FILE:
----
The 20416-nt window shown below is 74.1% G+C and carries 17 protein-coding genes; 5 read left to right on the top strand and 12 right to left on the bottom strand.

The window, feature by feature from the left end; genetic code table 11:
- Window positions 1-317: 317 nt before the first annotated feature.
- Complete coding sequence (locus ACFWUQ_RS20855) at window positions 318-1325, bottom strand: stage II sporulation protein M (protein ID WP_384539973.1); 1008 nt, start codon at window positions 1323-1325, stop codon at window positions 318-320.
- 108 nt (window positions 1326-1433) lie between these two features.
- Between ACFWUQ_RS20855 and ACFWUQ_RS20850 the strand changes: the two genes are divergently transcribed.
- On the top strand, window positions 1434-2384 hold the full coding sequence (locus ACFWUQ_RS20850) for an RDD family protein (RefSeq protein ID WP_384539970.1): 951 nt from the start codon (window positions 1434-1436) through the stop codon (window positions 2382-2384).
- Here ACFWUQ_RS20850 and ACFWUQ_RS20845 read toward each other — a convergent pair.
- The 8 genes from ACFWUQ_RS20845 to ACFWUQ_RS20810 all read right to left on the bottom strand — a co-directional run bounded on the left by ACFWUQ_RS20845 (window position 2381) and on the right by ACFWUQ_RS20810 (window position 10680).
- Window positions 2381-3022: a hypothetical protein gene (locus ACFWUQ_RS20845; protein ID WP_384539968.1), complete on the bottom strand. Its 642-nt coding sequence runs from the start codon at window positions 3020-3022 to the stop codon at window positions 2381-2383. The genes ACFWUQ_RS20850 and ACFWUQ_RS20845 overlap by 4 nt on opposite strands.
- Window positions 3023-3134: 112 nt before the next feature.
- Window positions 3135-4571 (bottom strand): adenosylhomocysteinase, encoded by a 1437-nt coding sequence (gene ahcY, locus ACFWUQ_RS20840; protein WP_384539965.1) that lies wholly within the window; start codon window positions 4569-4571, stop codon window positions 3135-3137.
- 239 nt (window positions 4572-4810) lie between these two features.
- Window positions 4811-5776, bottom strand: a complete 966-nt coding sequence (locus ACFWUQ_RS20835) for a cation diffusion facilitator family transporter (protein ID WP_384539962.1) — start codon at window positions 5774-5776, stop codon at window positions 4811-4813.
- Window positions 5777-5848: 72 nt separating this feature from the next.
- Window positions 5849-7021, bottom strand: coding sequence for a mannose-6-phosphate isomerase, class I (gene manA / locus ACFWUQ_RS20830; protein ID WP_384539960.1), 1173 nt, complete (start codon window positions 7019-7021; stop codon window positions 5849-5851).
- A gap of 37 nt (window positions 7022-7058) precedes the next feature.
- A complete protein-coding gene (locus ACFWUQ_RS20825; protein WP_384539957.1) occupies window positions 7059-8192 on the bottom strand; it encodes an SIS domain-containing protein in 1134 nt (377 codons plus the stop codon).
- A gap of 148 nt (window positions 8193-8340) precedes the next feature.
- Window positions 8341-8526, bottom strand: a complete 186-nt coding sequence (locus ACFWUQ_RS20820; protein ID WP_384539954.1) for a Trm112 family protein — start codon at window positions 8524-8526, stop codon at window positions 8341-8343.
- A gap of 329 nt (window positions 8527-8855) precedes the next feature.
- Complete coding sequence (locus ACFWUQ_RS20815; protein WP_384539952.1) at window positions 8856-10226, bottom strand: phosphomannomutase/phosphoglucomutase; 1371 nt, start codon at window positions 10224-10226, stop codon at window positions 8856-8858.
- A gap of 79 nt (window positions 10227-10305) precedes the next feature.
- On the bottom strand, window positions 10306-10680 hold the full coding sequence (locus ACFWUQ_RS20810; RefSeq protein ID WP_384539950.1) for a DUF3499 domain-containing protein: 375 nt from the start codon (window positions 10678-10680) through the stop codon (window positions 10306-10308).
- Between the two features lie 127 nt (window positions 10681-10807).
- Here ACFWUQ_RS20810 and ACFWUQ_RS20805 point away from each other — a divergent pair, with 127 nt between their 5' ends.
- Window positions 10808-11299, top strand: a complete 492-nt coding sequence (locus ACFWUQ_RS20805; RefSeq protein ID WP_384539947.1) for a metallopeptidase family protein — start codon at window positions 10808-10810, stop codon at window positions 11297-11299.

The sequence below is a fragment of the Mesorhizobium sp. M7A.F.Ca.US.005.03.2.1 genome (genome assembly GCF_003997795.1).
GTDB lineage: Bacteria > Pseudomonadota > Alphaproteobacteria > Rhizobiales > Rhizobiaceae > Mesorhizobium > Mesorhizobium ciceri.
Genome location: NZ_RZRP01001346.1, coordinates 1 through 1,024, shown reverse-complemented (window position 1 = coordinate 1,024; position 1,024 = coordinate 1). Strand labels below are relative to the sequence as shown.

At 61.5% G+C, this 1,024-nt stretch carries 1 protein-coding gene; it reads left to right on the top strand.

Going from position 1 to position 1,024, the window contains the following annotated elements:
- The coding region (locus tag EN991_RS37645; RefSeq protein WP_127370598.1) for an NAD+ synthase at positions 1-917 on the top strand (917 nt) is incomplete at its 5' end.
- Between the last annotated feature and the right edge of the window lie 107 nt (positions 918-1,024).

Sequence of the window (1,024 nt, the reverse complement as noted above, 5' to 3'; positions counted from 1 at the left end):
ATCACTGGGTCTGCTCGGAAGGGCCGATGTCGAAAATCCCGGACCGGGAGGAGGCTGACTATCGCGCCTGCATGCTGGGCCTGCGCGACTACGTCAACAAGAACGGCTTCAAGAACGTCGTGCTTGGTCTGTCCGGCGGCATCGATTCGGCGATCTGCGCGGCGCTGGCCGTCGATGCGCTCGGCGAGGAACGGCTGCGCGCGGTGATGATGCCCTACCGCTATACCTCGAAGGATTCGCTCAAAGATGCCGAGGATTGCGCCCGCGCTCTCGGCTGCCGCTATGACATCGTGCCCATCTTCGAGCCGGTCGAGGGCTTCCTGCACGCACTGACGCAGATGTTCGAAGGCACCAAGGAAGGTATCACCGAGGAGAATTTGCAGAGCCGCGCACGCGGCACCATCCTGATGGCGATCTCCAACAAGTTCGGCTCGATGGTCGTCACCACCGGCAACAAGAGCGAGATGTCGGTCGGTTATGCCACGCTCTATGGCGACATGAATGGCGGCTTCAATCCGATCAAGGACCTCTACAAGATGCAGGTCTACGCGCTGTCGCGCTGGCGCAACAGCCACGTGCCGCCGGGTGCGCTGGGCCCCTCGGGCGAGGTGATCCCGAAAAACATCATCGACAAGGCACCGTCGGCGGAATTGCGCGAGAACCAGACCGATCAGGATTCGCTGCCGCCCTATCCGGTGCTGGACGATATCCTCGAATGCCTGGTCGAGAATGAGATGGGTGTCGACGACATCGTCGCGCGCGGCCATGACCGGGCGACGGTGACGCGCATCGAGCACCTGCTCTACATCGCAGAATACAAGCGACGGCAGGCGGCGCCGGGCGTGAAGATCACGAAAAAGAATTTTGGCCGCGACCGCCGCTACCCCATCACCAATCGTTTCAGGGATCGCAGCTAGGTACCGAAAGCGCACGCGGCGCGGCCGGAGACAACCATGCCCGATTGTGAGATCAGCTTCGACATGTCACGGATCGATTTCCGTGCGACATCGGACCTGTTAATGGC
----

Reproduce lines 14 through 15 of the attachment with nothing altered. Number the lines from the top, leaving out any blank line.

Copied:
- Window positions 4811-5776, bottom strand: a complete 966-nt coding sequence (locus ACFWUQ_RS20835) for a cation diffusion facilitator family transporter (protein ID WP_384539962.1) — start codon at window positions 5774-5776, stop codon at window positions 4811-4813.
- Window positions 5777-5848: 72 nt separating this feature from the next.